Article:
The McCain House Count Continues

Ezra Klein counts nine, but they are owned by at least half a dozen holding companies and family trust funds, all controlled by Cindy McCain and her children. Plus, the McCains’ primary residence, in Phoenix, was originally two separate condominiums; the McCains bought both of them (for $4,666,814) so they could combine them into one 6,000-7,000-square-foot living space.

Eric Kleefeld and Lila Shapiro at TPM Election Central come up with a range of eight to 11 homes, depending on the calculation method used.

Via Lindsay Beyerstein, here is John McCain’s Senate Financial Disclosure Statement. It’s jaw-dropping.

Publius points out that the difference in the way McCain and Obama respond to being caught in an embarrassing revelation or mistake is very revealing of the difference in their temperaments:

Predictably, the McCain campaign went into full hothead mode in response to Obama’s attacks, flailing about desperately and bringing up Rezko. A few observations on this.

First, it’s further evidence that McCain is at his absolute very worst in responding to a crisis. He and his campaign’s initial instincts are always to lash out emotionally and lead with his chin. It doesn’t matter if it’s a foreign policy crisis (Russia-Georgia), or a gaffe, McCain’s trademark is a “reflexive, righteous blunderbuss” reaction that often causes more problems than the initial situation did.

The Rezko business for instance is just absurd and it reflects McCain’s more fundamental problem of a lack of discipline. The Obama team, by contrast, rarely lets itself go off-message even when in attack mode. Notice that the new populist attacks are still tied into the “more of the same” theme that Obama’s been pushing from Day One.

Jimmy Orr, at the Christian Science Monitor‘s election blog, reminds us (if anyone needed reminding) just how extraordinary it is to not know how many homes you have:

It was a simple question: How many homes do you own? Although polling is not yet available, conventional wisdom would indicate that most Americans can answer that question. An unscientific newsroom poll here at the Monitor backed that conventional wisdom: 100 percent of those polled could answer the question without hesitation. Remember, this was an unscientific poll, however. And the margin for error was 3 percentage points. So technically speaking the results could be 97 percent to 3 percent.

But the answer wasn’t simple for presidential candidate John McCain.

Kevin Drum, in his first post at his new blogging home, points to a Los Angeles Times piece that reveals Sen. McCain’s unique way of demonstrating that he is not the callous, out-of-touch, elitist multimillionaire that having more homes than he can count would seem to indicate he is:

McCain, who huddled with advisors at his desert compound in Sedona, Ariz., said nothing in public. A nine-car motorcade took him to a nearby Starbucks early in the morning, where he ordered a large cappuccino. McCain otherwise avoided reporters.

Wealthy as he is, it seems odd that McCain doesn’t have an assistant who can run out and pick up a large cappuccino for him.

The award for idiotic wingnut comment for the day goes to JammieWearingFool, for this:

They really think they have an issue here, but it reflects more on how weak their candidate is if they think this will translate into votes. What they overlook is the fact Americans aspire to be wealthy, not to be jealous of it.

Funny, wingnuts didn’t think McCain’s “celebrity” ad reflected on the weakness of their candidate for believing that comparing Obama to Paris Hilton and Britney Spears would translate into votes. What the Fool overlooks is that it’s precisely because many Americans aspire to wealth that they are so offended by a candidate for public office whose vast wealth is entirely unearned:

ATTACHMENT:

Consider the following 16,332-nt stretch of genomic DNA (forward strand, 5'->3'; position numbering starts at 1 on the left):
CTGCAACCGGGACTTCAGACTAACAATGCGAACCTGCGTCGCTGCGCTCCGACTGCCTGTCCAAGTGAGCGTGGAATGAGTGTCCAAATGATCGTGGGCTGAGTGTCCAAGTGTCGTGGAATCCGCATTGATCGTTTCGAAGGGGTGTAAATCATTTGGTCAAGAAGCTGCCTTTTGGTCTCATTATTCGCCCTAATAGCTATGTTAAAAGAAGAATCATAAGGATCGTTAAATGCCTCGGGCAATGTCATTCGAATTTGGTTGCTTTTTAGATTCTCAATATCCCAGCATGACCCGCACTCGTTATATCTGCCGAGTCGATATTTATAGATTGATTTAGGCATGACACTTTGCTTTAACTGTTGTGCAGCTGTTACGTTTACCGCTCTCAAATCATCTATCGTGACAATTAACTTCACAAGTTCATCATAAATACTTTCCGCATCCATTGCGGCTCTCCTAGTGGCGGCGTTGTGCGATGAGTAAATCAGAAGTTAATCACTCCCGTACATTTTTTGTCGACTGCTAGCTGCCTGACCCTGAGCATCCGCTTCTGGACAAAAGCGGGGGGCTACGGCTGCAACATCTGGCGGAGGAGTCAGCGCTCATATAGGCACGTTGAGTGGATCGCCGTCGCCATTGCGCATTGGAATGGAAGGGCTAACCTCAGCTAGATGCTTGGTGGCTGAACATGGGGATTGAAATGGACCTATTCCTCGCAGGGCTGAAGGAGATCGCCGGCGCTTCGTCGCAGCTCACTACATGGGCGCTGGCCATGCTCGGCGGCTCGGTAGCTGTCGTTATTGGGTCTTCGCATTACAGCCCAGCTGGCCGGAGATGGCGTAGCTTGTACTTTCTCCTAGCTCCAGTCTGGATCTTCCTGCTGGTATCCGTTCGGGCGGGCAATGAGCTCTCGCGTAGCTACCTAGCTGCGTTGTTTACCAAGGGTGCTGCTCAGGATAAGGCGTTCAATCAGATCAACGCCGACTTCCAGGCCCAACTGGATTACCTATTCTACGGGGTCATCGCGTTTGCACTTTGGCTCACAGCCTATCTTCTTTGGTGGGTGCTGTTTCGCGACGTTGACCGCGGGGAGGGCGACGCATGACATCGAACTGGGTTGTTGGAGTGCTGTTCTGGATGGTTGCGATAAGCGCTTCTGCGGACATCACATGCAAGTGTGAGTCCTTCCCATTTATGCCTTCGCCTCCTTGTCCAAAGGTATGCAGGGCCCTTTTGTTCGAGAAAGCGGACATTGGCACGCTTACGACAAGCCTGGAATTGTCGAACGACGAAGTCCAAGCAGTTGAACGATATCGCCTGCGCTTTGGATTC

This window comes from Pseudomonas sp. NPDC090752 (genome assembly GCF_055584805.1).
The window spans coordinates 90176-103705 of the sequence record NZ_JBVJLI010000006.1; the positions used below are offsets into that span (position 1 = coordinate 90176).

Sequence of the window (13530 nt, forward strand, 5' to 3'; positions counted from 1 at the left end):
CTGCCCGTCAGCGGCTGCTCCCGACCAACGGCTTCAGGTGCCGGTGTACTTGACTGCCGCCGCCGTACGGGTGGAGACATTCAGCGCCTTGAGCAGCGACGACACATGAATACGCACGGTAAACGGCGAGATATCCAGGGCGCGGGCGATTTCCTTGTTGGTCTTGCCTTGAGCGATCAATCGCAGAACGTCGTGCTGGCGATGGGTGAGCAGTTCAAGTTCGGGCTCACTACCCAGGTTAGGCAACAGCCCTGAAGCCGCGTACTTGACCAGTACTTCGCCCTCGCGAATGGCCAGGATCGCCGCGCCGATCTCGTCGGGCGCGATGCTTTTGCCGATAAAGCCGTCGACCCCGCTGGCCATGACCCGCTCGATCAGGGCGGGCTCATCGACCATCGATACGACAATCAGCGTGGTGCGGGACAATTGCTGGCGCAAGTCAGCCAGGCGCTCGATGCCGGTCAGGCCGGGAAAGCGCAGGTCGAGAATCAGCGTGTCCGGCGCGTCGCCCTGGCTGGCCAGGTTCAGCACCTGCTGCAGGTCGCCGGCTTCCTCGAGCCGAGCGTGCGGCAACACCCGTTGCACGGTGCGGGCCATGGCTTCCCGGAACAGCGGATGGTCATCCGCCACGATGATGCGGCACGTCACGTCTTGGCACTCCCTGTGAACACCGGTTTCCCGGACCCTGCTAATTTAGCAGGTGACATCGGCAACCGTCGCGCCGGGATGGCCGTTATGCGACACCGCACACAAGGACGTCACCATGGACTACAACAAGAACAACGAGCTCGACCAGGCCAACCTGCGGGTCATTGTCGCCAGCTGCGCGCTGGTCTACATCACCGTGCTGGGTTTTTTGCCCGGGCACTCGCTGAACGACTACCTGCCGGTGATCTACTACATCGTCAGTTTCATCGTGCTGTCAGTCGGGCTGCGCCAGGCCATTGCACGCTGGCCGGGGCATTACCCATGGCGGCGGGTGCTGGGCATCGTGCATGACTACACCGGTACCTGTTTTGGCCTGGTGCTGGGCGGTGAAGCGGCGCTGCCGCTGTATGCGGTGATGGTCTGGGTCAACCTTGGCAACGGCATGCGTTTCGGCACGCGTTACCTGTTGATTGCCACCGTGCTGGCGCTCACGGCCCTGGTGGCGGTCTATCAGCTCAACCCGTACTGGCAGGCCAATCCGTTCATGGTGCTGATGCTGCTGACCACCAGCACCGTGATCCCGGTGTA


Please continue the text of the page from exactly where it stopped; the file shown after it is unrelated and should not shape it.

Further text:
I’m not a big fan of targeting politicians for their wealth. I don’t begrudge anyone succeeding and admire many fabulously wealthy Americans. But the inheritance – rather than earning – of great riches can rub some the wrong way. George W. Bush is not wealthy because he earned it; his family connections made all the difference. And John McCain, who hails from a very privileged family, married money that most people can barely imagine. If your house just got foreclosed on, or you can’t afford the mortgage any more, this is not someone you can easily identify with:

Those real estate holdings include a Sedona ranch with three dwellings, worth $1.1 million; a Phoenix condominium suite that had originally been two units, worth $4.7 million; an $847,800 three-bedroom high-rise condo in Arlington; an oceanfront condo in La Jolla, Calif.; a half-million-dollar loft in Phoenix purchased for their daughter Meghan; another Phoenix condo, worth $830,000; and two beachfront condos in Coronado, Calif, one of which is valued at $2.7 million. The other was purchased just this year, as McCain was lamenting the difficulties that struggling Americans were facing just to make their mortgage payments. Cindy McCain told Vogue magazine the family needed the second condo because the first was getting too crowded as their family grew.

I don’t know about you, but this is more distant to me than someone who just earned a bunch of royalties for a book he actually wrote himself.

One Response to “The McCain House Count Continues”

  1. Sure, the report’s lengthy & bears enough citations to qualify as splendid, but are these really valuable tidings? Attempting to handle the local Vancouver real estate market, what touches me personally (and what I’m sure realtors in the states worry their heads silly) is how the market will develop in the next semester/year/decennium. Your article’s great, but does it lead the reader into any specific conclusion? It is with that thought I leave you.

    My best regards,

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